Given a set of challenges, successful entrepreneurs see opportunities. Counsellors face particular challenges just from being in a profession that is not well understood by those who could benefit from its practices. To deal with this, you need to see the opportunities inside each challenge and keep an optimistic yet pragmatic attitude. Can you see the opening in every rejection, the break in each obstacle?
 
Given a problem, successful entrepreneurs are both optimistic and pragmatic. Being a successful entrepreneur means that you can balance dream with reality. Can you stay upbeat and at the same time assess the truth of a situation? Taking right action when you are in a challenging situation means that you have the skill of combining a confident stance with level-headed expectations.
 
Successful entrepreneurs expect a lot from themselves and others. They want a lot for themselves and others. Expecting a lot from others – those who work with you be they staff or clients – means having clear boundaries around your requests with clients or staff. Express your needs and wants directly.
 
Expect those around you to come from the best in themselves, and hold yourself to this expectation as well. Wanting for others means that you can hold a big vision and goals for those around you. When one of your clients sets a goal, you will support the achievement of the goal by staying interested, by brainstorming, and by celebrating when it is met, but you don't demean the client by reminding or nagging about the goal. You are there as a very interested party for your clients to report to, but not for babysitting goals. 
 
Successful entrepreneurs operate from a state of abundance. When you, as an entrepreneur, begin to feel that there is a profusion of resources in your environment, it is easier to hold a big vision for your clients and yourself as well. You come to believe that there is enough in the world for each client you see to have a meaningful life, satisfying work, enough money to live well, love and happiness.
 
Successful entrepreneurs are persistent. Business is not for the faint-hearted. It takes effort to land a contract, set up a thriving counselling practice, identify and cultivate referral sources, fill a workshop, land a training contract, get a book deal. It's nothing personal when your goals take more effort than you thought they would. Can you find it within yourself to stay with your goal long enough to get results? If so, you have persistence.
 
Successful entrepreneurs enjoy making a profit. As an entrepreneur, your developmental task is to develop an adult relationship with money. You need to understand that as a business person, making a profit from your coaching practice is as much part of your job as being a coach.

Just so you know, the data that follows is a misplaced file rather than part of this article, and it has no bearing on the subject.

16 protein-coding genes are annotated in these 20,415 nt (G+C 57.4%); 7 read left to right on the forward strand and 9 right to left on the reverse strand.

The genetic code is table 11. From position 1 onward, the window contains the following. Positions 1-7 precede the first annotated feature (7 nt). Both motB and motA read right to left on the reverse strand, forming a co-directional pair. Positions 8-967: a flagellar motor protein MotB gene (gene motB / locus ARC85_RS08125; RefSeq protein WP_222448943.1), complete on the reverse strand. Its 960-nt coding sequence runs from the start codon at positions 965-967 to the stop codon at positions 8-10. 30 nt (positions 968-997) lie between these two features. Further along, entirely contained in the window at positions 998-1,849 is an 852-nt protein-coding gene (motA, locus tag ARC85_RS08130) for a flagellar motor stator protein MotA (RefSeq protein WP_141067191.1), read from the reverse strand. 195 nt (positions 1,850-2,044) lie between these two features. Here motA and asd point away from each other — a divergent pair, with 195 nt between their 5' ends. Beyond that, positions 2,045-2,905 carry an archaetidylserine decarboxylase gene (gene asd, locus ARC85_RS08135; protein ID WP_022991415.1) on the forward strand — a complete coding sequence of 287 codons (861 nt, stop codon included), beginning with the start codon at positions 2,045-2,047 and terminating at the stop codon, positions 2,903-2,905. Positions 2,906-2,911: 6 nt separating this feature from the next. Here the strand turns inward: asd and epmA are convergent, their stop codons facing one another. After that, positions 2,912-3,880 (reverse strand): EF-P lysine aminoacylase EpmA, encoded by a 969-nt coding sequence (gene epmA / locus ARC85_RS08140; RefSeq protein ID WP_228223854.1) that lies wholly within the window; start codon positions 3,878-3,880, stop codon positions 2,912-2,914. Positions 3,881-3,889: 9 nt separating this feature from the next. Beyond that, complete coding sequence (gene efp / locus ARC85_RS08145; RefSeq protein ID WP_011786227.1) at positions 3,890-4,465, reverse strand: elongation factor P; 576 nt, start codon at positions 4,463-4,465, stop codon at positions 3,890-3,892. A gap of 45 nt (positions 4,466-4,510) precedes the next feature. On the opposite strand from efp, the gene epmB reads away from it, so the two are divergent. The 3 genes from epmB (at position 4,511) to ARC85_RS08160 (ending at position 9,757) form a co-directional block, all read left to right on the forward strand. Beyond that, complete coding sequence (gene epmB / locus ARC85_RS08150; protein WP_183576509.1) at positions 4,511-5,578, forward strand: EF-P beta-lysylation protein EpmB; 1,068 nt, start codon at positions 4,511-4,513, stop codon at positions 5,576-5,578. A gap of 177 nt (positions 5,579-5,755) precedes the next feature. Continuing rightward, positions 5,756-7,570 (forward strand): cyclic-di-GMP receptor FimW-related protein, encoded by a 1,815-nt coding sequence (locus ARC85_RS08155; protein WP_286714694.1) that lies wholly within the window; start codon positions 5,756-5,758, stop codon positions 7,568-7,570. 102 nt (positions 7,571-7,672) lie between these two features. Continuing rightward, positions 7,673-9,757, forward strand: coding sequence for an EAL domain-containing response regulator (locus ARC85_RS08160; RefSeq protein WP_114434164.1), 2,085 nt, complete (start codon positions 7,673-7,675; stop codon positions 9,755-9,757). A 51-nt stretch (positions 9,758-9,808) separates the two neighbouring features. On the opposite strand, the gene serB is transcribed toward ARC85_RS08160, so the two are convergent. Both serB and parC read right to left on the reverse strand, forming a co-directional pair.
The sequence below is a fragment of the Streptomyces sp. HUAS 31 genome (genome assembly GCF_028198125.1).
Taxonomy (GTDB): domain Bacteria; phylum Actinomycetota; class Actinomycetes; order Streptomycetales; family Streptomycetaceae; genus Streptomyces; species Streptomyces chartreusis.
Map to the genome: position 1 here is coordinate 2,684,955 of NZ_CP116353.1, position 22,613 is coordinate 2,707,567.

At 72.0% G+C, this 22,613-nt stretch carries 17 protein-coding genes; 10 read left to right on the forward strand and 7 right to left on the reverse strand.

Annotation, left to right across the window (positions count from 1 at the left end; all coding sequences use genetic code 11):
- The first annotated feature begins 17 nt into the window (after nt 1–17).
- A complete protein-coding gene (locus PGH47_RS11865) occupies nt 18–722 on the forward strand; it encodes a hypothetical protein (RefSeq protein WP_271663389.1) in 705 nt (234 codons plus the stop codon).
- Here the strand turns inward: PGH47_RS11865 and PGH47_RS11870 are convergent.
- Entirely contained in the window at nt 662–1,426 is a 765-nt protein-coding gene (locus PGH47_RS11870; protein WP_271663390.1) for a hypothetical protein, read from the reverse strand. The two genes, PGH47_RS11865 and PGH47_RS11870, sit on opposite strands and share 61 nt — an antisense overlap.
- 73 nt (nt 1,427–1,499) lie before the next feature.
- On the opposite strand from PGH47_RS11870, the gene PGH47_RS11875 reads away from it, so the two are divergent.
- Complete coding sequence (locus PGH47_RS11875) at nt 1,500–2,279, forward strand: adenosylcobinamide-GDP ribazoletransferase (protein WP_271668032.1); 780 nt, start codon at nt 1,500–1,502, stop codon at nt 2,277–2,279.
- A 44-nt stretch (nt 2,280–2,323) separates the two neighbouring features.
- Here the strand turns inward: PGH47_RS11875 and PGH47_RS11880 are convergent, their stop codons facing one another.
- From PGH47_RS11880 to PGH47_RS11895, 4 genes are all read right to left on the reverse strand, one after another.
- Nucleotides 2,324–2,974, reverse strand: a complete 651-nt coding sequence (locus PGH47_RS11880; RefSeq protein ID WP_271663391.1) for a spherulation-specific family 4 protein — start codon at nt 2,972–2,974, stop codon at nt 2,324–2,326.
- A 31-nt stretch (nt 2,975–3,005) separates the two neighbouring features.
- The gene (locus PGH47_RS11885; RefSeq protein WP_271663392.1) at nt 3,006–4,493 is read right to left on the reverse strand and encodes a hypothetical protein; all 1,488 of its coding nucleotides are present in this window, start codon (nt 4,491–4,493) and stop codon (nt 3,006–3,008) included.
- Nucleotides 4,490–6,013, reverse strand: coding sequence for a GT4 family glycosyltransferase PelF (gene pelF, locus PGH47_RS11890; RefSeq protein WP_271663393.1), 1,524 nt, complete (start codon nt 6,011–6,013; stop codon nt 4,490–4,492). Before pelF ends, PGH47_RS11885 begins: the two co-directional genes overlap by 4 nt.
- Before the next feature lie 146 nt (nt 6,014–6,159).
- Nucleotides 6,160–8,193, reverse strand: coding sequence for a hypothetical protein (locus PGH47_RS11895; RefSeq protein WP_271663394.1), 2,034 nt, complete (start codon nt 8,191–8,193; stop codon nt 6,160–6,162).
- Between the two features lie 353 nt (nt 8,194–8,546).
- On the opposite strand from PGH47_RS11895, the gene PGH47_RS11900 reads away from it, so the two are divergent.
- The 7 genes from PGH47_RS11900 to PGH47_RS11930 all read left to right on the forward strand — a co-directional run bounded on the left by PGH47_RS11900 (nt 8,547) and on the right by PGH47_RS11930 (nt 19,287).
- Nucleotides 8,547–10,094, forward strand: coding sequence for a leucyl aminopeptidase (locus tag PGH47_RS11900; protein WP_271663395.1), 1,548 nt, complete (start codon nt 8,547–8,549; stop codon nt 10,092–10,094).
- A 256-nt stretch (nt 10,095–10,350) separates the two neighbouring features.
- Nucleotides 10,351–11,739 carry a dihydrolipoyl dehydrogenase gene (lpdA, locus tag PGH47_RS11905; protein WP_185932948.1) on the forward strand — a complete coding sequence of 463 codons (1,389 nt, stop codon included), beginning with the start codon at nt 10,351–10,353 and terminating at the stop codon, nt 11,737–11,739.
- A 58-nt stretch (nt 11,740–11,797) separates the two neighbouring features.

Self-Reflective Exercise
 
In your own time, you may wish to reflect on your own entrepreneurial attitudes by examining what has been covered above. Think about the following questions:
 
Which of the six qualities do I possess?
 
How specifically do I demonstrate these qualities in my life and business?
Which of the six qualities do I need to develop?
What is my first step?
 
Adapted from: Grodzki, L., & Allen, W. (2005). The business and practice of coaching: Find your niche, making money, & attracting ideal clients. New York, NY: W.W. Norton & Company, Inc.
 
Personal Characteristics
 
As well as looking at your entrepreneurial mindset, it is important to examine other personal characteristics that are common in people who are successful small business operators. The following list identifies these characteristics. You may wish to take some time to reflect on whether you consider yourself to have these characteristics and how important they are to you in running your own practice.
 
-      Drive and energy
-      Self-confidence
-      Ability to take risks
-      Ability to set goals
-      Tenacity
-      Ability to cope with failure
-      Ability to live with uncertainty
-      Optimistic
-      Independent
-      Innovative
-      Ability to see opportunities
-      Forward thinking
-      Competitive
-      Resourceful
-      Assertive
-      Ambitious
-      Ability to utilise external resources appropriately
 
Skills & Knowledge
 
The running of your counselling practice will also require a certain level of business skills and knowledge. Business skills can be classified into three main areas: Marketing, Financial and Operational. The section below highlights the types of skills that will be particularly relevant to you in your counselling practice. You may wish to reflect on your own skills and knowledge of these areas.
 
1) Marketing Skills
 
-      Choosing a successful business location
-      Understanding the competitors
-      Conducting market research
-      Devising a marketing strategy
-      Positioning the counselling practice appropriately
-      Pricing
-      Service code
-      Personal selling
-      Advertising and promotion
-      Internet marketing
-      Analysing product life cycle